3 stars ***
Pleasance Courtyard (Venue 33)

As the author of award-winning comedies like The Wall and My Romantic History, Scottish playwright D.C. Jackson has a high reputation to defend, and a flair for dramatising contemporary twentysomething life in slick one-liners with plenty of heart. In this latest play, though, he somehow comes seriously unstuck, in trying to explore the plight of a 30-ish couple, Andrew and Julie, who try to enliven their sex lives by inviting a male “escort” called Mark to spend the night with them, only to find that in the morning, they have all switched bodies, with Andy now stuck in Julie’s body, Julie in Mark’s, and Mark in Andy’s.

There’s something about this striking idea, though, that just fails to work as theatre; in the end, it’s just too confusing, as if some vital rule about the theatrical marriage between the visual and the verbal was being painfully broken. And to add to the chaos, Jackson seems uncertain whether he wants to write just another slick, potty-mouthed Fringe comedy about the joys of anal and oral sex; or whether he’s trying to say something deeper about sex, love and commitment, which even the finest cast – Gabriel Quigley, Brian Ferguson and Joe Dixon – cannot conjure up convincingly, out of a text so fraught with confusion and mixed messages.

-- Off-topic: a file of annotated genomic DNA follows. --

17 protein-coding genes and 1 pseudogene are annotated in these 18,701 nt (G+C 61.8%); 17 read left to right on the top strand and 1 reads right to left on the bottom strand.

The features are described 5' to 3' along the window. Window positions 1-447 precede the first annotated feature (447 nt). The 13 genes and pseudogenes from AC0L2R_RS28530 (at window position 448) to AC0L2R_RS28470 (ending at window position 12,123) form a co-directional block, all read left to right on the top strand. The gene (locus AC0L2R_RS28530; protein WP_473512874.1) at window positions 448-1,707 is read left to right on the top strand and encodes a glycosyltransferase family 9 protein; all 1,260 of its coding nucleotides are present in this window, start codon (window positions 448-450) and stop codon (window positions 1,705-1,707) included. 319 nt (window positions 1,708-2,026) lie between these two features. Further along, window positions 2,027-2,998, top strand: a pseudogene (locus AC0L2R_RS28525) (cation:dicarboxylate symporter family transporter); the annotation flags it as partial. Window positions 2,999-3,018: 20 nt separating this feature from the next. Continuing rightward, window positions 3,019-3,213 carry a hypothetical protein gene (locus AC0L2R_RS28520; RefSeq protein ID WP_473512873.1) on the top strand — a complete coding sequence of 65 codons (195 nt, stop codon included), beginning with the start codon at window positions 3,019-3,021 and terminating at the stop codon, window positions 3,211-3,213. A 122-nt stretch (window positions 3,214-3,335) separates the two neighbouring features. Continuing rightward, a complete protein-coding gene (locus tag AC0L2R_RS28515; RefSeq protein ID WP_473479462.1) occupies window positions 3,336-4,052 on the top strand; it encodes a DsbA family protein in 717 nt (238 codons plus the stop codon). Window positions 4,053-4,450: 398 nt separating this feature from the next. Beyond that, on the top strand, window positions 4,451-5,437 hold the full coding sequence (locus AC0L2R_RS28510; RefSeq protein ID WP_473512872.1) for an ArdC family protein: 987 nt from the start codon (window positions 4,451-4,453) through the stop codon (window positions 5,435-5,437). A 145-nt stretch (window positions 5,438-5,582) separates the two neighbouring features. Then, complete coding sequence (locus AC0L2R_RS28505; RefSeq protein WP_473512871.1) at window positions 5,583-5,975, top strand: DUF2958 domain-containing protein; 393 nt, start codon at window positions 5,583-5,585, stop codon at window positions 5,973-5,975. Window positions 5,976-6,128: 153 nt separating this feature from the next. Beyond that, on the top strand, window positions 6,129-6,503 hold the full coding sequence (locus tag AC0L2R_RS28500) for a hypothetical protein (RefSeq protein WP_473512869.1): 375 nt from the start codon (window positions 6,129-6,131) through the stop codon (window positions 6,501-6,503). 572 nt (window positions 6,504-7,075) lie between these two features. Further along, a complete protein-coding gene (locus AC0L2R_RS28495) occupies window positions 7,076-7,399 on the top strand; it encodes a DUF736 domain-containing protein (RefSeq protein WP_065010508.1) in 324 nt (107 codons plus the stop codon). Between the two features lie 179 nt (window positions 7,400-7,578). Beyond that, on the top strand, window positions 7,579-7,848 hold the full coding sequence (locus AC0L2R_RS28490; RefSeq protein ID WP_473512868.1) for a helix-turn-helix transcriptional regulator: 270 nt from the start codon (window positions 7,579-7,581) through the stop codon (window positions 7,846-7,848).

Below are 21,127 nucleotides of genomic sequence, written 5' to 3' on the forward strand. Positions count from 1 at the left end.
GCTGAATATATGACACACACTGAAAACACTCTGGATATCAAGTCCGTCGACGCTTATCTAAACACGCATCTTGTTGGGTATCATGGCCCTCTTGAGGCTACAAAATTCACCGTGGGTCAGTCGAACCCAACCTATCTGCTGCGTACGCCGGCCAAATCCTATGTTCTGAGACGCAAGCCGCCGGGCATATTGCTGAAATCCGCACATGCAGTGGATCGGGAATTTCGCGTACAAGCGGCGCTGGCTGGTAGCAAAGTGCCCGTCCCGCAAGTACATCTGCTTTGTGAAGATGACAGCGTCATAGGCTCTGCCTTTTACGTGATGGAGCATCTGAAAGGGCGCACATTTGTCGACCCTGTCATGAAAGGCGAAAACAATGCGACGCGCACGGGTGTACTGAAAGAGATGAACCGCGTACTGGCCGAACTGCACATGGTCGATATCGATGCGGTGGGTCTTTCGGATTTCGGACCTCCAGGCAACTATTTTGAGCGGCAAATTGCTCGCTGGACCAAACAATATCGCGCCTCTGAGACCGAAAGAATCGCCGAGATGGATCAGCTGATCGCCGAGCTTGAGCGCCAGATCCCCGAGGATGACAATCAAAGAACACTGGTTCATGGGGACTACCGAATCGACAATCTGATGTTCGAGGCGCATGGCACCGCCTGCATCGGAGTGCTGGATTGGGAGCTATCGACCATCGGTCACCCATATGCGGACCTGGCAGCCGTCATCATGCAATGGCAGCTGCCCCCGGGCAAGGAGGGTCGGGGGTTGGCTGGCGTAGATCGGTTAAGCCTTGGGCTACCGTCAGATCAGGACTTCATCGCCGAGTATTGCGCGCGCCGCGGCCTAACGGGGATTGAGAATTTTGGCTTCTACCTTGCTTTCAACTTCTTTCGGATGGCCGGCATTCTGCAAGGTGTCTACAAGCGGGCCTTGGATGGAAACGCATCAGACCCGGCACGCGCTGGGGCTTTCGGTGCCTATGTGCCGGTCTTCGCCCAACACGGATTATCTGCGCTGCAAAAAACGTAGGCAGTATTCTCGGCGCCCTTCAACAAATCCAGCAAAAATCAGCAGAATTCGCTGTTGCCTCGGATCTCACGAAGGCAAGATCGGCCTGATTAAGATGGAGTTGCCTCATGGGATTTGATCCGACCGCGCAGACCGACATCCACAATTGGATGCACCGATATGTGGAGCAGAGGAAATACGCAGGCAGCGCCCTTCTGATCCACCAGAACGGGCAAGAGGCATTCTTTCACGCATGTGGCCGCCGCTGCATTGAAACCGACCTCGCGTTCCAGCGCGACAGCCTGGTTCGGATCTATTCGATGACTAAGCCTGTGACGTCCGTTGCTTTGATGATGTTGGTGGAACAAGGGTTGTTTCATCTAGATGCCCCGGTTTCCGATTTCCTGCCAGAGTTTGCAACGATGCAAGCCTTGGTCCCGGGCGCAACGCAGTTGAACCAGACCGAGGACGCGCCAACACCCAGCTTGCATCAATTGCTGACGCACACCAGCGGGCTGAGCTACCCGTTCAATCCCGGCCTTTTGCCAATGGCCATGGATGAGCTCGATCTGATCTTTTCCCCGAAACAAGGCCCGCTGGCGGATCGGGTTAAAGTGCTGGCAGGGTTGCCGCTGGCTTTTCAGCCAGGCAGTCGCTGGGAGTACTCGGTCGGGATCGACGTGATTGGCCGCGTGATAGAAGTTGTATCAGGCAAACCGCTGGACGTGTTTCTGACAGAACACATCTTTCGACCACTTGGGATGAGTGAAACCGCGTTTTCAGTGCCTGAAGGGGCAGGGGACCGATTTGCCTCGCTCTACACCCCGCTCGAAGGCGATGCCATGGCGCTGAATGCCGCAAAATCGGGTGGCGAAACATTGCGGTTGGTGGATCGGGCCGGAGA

Joyce McMillan
Until 26
p. 329


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